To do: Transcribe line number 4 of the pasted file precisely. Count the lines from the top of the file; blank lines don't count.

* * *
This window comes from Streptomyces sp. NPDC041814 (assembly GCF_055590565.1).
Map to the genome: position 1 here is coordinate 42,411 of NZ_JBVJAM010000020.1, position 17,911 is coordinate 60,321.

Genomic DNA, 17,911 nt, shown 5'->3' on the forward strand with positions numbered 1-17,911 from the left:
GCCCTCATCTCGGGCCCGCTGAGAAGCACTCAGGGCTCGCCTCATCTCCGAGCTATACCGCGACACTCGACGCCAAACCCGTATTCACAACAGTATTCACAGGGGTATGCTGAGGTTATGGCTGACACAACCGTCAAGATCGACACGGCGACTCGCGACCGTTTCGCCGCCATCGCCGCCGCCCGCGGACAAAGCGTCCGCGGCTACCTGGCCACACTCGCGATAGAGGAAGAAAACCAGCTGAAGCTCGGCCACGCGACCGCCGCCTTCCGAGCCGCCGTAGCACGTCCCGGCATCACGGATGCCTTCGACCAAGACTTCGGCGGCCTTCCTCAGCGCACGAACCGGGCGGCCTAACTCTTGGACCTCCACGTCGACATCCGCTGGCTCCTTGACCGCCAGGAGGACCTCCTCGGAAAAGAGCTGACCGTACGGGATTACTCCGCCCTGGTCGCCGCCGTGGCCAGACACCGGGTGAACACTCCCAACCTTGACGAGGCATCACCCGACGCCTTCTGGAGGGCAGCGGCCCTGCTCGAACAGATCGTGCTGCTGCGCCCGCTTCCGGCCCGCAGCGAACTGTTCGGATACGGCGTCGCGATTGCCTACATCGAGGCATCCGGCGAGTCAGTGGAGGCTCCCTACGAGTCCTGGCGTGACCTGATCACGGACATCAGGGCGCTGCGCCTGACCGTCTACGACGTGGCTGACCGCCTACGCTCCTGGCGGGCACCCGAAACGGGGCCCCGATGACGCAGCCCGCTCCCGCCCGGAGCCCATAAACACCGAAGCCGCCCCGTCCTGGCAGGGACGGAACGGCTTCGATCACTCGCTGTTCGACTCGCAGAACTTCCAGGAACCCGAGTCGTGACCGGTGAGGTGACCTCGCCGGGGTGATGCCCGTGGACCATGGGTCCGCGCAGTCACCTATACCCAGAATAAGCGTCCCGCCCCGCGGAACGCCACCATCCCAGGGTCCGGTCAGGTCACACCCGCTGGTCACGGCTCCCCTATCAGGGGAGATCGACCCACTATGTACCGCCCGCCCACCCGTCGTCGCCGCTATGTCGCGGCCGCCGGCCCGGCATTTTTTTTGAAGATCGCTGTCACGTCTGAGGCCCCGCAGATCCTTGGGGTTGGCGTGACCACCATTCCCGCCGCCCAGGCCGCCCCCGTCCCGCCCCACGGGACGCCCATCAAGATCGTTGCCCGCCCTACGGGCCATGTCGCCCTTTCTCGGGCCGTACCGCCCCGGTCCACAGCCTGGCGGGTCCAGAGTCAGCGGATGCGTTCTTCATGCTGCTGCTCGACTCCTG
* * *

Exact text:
GCCCTCATCTCGGGCCCGCTGAGAAGCACTCAGGGCTCGCCTCATCTCCGAGCTATACCGCGACACTCGACGCCAAACCCGTATTCACAACAGTATTCACAGGGGTATGCTGAGGTTATGGCTGACACAACCGTCAAGATCGACACGGCGACTCGCGACCGTTTCGCCGCCATCGCCGCCGCCCGCGGACAAAGCGTCCGCGGCTACCTGGCCACACTCGCGATAGAGGAAGAAAACCAGCTGAAGCTCGGCCACGCGACCGCCGCCTTCCGAGCCGCCGTAGCACGTCCCGGCATCACGGATGCCTTCGACCAAGACTTCGGCGGCCTTCCTCAGCGCACGAACCGGGCGGCCTAACTCTTGGACCTCCACGTCGACATCCGCTGGCTCCTTGACCGCCAGGAGGACCTCCTCGGAAAAGAGCTGACCGTACGGGATTACTCCGCCCTGGTCGCCGCCGTGGCCAGACACCGGGTGAACACTCCCAACCTTGACGAGGCATCACCCGACGCCTTCTGGAGGGCAGCGGCCCTGCTCGAACAGATCGTGCTGCTGCGCCCGCTTCCGGCCCGCAGCGAACTGTTCGGATACGGCGTCGCGATTGCCTACATCGAGGCATCCGGCGAGTCAGTGGAGGCTCCCTACGAGTCCTGGCGTGACCTGATCACGGACATCAGGGCGCTGCGCCTGACCGTCTACGACGTGGCTGACCGCCTACGCTCCTGGCGGGCACCCGAAACGGGGCCCCGATGACGCAGCCCGCTCCCGCCCGGAGCCCATAAACACCGAAGCCGCCCCGTCCTGGCAGGGACGGAACGGCTTCGATCACTCGCTGTTCGACTCGCAGAACTTCCAGGAACCCGAGTCGTGACCGGTGAGGTGACCTCGCCGGGGTGATGCCCGTGGACCATGGGTCCGCGCAGTCACCTATACCCAGAATAAGCGTCCCGCCCCGCGGAACGCCACCATCCCAGGGTCCGGTCAGGTCACACCCGCTGGTCACGGCTCCCCTATCAGGGGAGATCGACCCACTATGTACCGCCCGCCCACCCGTCGTCGCCGCTATGTCGCGGCCGCCGGCCCGGCATTTTTTTTGAAGATCGCTGTCACGTCTGAGGCCCCGCAGATCCTTGGGGTTGGCGTGACCACCATTCCCGCCGCCCAGGCCGCCCCCGTCCCGCCCCACGGGACGCCCATCAAGATCGTTGCCCGCCCTACGGGCCATGTCGCCCTTTCTCGGGCCGTACCGCCCCGGTCCACAGCCTGGCGGGTCCAGAGTCAGCGGATGCGTTCTTCATGCTGCTGCTCGACTCCTG